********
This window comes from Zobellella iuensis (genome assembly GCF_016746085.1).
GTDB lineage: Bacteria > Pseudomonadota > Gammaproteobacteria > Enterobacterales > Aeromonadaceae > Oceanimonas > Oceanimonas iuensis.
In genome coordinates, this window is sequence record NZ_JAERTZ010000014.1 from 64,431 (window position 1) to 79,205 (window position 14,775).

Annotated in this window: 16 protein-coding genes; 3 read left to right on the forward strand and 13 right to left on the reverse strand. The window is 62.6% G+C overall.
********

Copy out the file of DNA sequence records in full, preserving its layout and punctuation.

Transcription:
This window comes from Zobellella iuensis (genome assembly GCF_016746085.1).
GTDB lineage: Bacteria > Pseudomonadota > Gammaproteobacteria > Enterobacterales > Aeromonadaceae > Oceanimonas > Oceanimonas iuensis.
In genome coordinates, this window is sequence record NZ_JAERTZ010000014.1 from 64,431 (window position 1) to 79,205 (window position 14,775).

Annotated in this window: 16 protein-coding genes; 3 read left to right on the forward strand and 13 right to left on the reverse strand. The window is 62.6% G+C overall.